It really was looking like a reasonably good session before sunset here in Texas. Noise was relatively low, lower than seen in previous sessions, but as terrestrial storms began to ramp up and advance toward their targets, band conditions began to suffer. By 0700z the storms surrounded my station and the receive antennas were useless. Approaching storms in Texas meant a weather stoppage and no CW sked at 1030z. Storms are rampant here this morning as I develop this report. I am sure this story repeated itself over night for many stations on 630-meters across North America and around the world.
Geomagnetic activity spiked to storm levels with a south-pointing Bz, elevated solar wind above 400 km/s, and elevated protons. DST took a dive at most measurement points.
Phil, VE3CIQ, was impacted by noise during the session but notes that Jeff, VE3EFF, made his maiden voyage during this session at 0 dBm ERP to a short vertical. Phil decoded two more stations than I did over this session and offers the following details:
Neil, W0YSE/7 / WG2XSV, asks the question that is the elephant in the room this morning and offers this report of the session, including an observation of a new receiving station:
Terry, W8ARE / WI2XHK, recently made his maiden test voyage from his condo in Ohio using a 40-meter vertical retrofitted with toploading, base loading, and matching. Using approximately 35-watts from his amplifier, Terry estimates that he is radiating near 100-milliwatt ERP. Did I mention Terry lives in a condo with an HOA? Shortly his antenna will be relocated to the woods behind his home after being heavily disguised with paint. Terry has done a very nice job with his installation and should give hope to anyone that thinks they cannot operate from an HOA. Terry provided a few pictures showing his system and antenna locations:
Ron, NI7J / WH2XND, has been working on a compact dipole solution for stations that might suffer from a lack of space. Ron provided the following recent pictures of his creation, which is adjusted via a motorized variometer:
David, N1EA, posted the following question on the 600-meter research group:
It was followed by this response from Warren, K2ORS:
Recently, John, WA3ETD / WG2XKA, did some work with a loop stick and found the expected very sharp nulls and bidirectional pattern. John reported that the testing was inconclusive, however, and really needed a rotator and some elevation, both of which he would investigate in the future. The idea of off-center winding to achieve single direction response is interesting and I hope that John will consider this approach in his further testing. I have always been amazed at the performance of the loop stick.
Regional and continental WSPR breakdowns follow:
There were no reports from the trans-African path.
Luis, EA5DOM, received the sole trans-Atlantic report from WE2XGR/3.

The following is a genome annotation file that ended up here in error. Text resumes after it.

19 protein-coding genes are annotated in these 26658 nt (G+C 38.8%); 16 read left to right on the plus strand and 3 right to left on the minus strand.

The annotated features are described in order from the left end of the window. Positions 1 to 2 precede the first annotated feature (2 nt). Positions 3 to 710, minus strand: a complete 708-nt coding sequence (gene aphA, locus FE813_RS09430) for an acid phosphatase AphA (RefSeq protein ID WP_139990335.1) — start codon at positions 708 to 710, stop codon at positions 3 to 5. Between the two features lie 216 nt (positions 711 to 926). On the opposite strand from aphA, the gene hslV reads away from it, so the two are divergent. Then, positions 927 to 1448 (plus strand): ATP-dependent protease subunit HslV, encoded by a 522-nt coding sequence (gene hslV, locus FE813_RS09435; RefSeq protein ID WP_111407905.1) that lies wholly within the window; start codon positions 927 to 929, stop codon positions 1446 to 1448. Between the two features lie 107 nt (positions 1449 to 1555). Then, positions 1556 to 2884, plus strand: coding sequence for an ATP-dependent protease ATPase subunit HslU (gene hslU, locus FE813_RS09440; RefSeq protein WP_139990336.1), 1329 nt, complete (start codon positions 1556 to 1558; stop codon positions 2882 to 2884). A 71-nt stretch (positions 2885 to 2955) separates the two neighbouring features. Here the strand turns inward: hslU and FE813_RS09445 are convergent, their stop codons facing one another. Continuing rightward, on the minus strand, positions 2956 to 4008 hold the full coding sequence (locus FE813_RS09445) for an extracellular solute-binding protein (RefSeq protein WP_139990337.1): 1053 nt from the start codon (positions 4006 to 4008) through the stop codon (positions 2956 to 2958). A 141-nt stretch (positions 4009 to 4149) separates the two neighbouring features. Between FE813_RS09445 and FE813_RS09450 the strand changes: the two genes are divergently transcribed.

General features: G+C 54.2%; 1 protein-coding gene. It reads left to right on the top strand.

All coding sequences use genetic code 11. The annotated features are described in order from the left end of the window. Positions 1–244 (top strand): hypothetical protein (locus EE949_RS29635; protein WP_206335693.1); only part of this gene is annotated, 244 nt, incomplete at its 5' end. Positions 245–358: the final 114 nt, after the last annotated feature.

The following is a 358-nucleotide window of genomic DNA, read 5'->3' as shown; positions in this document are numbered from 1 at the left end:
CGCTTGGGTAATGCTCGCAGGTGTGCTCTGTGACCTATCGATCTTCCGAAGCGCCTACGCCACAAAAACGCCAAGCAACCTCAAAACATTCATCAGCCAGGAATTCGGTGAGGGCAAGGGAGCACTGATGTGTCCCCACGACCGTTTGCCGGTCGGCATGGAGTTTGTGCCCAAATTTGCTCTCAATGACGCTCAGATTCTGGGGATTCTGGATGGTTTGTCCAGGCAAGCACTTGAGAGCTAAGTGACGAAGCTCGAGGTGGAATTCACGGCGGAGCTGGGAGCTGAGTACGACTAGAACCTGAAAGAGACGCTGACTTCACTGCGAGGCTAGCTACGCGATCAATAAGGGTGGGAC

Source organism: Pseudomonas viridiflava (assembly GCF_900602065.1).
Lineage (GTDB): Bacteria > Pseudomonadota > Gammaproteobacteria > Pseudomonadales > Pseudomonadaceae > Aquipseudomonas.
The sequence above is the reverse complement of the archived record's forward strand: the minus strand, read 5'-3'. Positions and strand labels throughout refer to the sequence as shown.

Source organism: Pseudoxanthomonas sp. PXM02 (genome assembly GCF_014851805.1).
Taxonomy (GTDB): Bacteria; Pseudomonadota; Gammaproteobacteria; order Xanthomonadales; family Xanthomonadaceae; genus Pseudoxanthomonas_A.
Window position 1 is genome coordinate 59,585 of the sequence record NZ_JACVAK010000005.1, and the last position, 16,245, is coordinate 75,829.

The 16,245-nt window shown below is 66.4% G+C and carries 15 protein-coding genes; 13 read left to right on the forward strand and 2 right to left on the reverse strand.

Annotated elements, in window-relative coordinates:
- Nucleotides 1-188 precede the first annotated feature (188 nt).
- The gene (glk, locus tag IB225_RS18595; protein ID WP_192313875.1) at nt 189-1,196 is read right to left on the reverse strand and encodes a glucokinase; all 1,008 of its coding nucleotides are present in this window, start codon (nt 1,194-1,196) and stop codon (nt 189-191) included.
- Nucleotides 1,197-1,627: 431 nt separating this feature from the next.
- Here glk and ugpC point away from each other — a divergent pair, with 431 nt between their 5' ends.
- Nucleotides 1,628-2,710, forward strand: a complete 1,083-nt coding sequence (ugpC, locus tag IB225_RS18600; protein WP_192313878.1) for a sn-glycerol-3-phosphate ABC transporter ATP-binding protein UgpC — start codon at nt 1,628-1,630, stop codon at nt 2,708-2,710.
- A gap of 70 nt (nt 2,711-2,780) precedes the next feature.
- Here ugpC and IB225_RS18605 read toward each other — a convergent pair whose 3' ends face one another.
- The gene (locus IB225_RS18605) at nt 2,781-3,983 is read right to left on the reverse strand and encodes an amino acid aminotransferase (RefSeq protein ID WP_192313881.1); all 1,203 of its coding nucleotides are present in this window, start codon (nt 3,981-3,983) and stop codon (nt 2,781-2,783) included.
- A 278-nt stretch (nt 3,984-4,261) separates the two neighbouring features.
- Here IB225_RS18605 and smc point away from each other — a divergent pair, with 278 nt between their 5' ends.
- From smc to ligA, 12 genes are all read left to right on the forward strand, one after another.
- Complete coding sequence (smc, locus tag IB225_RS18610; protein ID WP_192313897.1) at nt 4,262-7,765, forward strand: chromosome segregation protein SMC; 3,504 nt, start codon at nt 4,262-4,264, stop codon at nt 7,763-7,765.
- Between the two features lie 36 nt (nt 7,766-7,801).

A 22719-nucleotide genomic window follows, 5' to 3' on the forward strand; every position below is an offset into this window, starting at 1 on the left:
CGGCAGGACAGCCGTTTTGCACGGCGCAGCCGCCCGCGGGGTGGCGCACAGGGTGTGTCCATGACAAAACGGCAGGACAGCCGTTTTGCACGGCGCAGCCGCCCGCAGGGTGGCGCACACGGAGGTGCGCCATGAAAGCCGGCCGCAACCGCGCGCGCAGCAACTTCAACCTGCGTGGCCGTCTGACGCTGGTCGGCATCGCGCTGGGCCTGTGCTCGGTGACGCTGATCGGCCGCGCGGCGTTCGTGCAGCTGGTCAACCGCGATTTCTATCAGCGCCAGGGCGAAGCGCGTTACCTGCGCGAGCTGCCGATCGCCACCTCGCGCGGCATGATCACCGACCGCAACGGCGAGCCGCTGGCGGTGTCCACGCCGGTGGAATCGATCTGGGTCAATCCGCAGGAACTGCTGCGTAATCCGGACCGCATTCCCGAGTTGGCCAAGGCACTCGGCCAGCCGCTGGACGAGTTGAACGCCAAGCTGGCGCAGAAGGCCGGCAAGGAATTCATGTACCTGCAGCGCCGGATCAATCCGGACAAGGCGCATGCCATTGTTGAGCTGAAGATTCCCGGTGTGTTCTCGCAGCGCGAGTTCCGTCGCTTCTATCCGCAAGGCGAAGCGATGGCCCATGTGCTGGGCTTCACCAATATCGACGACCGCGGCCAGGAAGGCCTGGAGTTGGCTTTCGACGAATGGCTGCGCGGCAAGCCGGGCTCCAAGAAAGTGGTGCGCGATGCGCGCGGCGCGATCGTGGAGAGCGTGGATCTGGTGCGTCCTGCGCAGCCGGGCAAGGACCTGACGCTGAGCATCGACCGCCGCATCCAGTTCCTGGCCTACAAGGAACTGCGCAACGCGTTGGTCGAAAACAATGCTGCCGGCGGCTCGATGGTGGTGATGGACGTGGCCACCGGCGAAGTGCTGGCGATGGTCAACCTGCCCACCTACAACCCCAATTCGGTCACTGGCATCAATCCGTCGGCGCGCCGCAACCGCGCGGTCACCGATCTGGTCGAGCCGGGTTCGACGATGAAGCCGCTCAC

Laurence, KL7L / WE2XPQ, reports that wildlife had impacted his transmit antenna top loading in Alaska while away but after making repairs and adjusting the system matching, he is back on the air. Unfortunately the high latitude aurora complicated his activities during this session. The path to Hawaii and British Columbia were open, however, as both paths are over salt water.
Merv, K9FD/KH6 / WH2XCR, was competing with lightning off the eastern coast of Australia during this session but was received by Roger, VK4YB through a very challenging session. The path to North America continues with all reporting stations at higher latitudes during this session and reports limited to the western portions of North America plus Alaska.
In Australia, Phil, VK3ELV, and Roger, VK4YB, were both reported in Hawaii by WH2XCR. Roger exchanged two-way reports with Merv and Phil received reports late in the previous session and early in this session from JH3XCU and JA8SCD5 from the previous session.
Jim, W5EST, relates today’s discussion to the system of Pat, W5THT / WD2XSH/6, and provides the following analysis entitled, “DESIGNER DISPLACEMENT CURRENT? TOP LOADING COILS FOR TOP HAT”:
“Today I continue the discussion of a 630m top hat from a displacement current point of view. If a top hat already somewhat migrates displacement current outward from a base-driven vertical, why not move even more by putting some of the loading inductance part way or all the way up the vertical? This blog (Jan. 18) described a loading arrangement by Pat WD2XSH/6 shown on http://500kc.com/about_stations/6/index.htm (next-to-last photo there).
So, I ask, wouldn’t that approach make the current in the vertical more uniform by reducing the kilovolts there that make displacement current spray out? (For displacement current basics, see this blog April 19.) If there’s less displacement current in the vertical, then it could push more displacement current out onto the top hat end to spray to the ground from there. That way, the electric field E of the top hat can get more nearly synchronized with the magnetic field H produced by the vertical and launch more RF signal (this blog, April 22-23).